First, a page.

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Site 41
24Oct
2010

Many stories from our backyard are stories of success. Take Site 41, a proposed dumpsite in the County of Simcoe, which was to be planted right on top of a centuries-old pure water acquifer that provided water to many municipalities in the area.

Its fate was determined by a months-long protest by a passionate group of people, spearheaded by First Nations women, farmers, and local civilians.

Though Site 41 had been contested as a dumpsite for 15 years, in the summer of 2009 we watched as the Ministry of Environment signed off to begin excavation. The news came in spite of warnings from scientists that the proposed dumpsite risked contaminating the pure water beneath it.

The Chief of the Kawartha Nishnawbe First Nation spoke strongly against Site 41, a vast territory of land with treaty rights held by his community. Site 41 was their backyard, and planting a dumpsite there would mean water degradation, habitat and species loss.

They had not even been notified or consulted on the impacts of the development. For them, the issue was not about waste. The issue was about water. We already learned that water is scarce, even in Canada, and we can’t afford to lose a precious clean water source.

We admired their perseverance, refusing to back down for months on end. Their call grew louder and stronger, and soon world-renowned environmentalists, from David Suzuki to Maude Barlow were speaking out against it.

We first recognized Maude Barlow back in August, for her strong voice on water issues with the Council of Canadians.

Their fight was a major victory – in 2009, the government decided to shut down the site. Those involved at Site 41 have learned a lot from their struggle and share it with others who want to organize on important community issues. Learn how to rally your community and take action in your own backyard by visiting our In My Backyard campaign page.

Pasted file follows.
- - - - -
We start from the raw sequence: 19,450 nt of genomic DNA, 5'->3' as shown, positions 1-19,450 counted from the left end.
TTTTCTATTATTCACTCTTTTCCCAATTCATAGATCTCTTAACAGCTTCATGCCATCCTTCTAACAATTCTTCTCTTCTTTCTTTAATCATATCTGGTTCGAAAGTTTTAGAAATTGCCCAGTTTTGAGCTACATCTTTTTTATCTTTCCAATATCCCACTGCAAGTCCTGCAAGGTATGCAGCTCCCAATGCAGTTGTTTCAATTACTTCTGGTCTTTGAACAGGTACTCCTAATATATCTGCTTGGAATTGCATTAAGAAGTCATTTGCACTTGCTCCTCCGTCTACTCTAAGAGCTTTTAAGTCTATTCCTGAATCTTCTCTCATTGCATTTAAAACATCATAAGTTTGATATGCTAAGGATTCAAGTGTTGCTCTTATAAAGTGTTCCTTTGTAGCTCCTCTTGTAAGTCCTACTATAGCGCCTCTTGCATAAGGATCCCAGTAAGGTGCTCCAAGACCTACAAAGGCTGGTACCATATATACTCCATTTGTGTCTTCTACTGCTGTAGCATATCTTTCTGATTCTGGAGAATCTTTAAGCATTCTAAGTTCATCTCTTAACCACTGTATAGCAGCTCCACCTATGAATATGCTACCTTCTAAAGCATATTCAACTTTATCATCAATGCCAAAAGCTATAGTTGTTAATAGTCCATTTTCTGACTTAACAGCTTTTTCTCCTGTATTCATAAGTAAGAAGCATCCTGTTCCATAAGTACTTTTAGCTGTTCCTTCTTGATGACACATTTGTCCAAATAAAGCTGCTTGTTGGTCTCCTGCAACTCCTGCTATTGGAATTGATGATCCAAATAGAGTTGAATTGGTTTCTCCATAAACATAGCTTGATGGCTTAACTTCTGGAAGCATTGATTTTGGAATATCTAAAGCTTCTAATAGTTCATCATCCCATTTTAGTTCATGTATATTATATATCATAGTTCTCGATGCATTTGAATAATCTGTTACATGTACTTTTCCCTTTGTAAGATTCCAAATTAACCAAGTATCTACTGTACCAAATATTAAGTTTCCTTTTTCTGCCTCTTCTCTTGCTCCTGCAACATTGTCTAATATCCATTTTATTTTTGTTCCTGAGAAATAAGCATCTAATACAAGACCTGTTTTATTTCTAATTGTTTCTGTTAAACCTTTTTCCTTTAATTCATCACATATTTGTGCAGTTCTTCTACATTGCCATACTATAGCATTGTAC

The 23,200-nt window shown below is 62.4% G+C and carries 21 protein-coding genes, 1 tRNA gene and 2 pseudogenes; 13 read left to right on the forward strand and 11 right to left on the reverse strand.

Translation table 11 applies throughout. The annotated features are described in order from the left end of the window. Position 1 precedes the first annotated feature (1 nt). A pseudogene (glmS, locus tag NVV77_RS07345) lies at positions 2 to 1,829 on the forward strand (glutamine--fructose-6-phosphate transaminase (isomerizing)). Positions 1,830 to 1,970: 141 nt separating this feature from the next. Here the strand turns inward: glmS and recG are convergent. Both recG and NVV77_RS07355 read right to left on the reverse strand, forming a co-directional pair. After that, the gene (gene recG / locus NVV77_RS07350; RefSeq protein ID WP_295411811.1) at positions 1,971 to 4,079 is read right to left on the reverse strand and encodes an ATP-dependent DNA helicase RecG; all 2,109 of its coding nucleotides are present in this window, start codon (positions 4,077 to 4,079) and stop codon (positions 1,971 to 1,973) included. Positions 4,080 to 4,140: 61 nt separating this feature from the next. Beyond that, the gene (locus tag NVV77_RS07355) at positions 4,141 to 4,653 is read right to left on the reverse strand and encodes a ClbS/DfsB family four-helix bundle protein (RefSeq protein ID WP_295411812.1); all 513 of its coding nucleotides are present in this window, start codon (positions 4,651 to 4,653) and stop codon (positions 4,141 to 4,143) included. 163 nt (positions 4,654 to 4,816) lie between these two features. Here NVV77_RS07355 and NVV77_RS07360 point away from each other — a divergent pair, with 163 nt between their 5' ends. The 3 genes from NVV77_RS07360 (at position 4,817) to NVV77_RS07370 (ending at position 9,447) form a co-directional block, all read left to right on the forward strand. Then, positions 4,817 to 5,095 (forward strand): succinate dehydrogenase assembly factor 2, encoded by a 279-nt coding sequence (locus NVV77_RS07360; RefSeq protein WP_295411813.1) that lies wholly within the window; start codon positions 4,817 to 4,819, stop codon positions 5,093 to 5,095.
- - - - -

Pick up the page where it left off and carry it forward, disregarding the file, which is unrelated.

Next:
Some of the brightest moments in the battle at Site 41 were captured by Todd Harris in a short documentary called Site 41: A Quarter Century Fight to Preserve Clean Water. Harris captures the emotion-filled setting at the months-long protest, and highlights the hard work and dedication of the local communities who succeeded in stopping the dump.

His work also demonstrates the possibility for hope and celebration for backyard victories like these. But what is ultimately revealed is that this fight, like the story we covered on CommunityAIR in Toronto, is that larger waste issues still exist in the region, and the group will continue to organize and fight to maintain a clean environment where they live.

Watch a clip from Site 41: A Quarter Century Fight to Preserve Clean Water to hear voices from the community:

Remember – in the battle to save the planet, you can make a difference in your backyard. What actions are you taking to make a difference in your community? How are you acting locally to affect global change? Do you know someone who is a change agent in your community? Share your story here for your chance to win a prize in our contest

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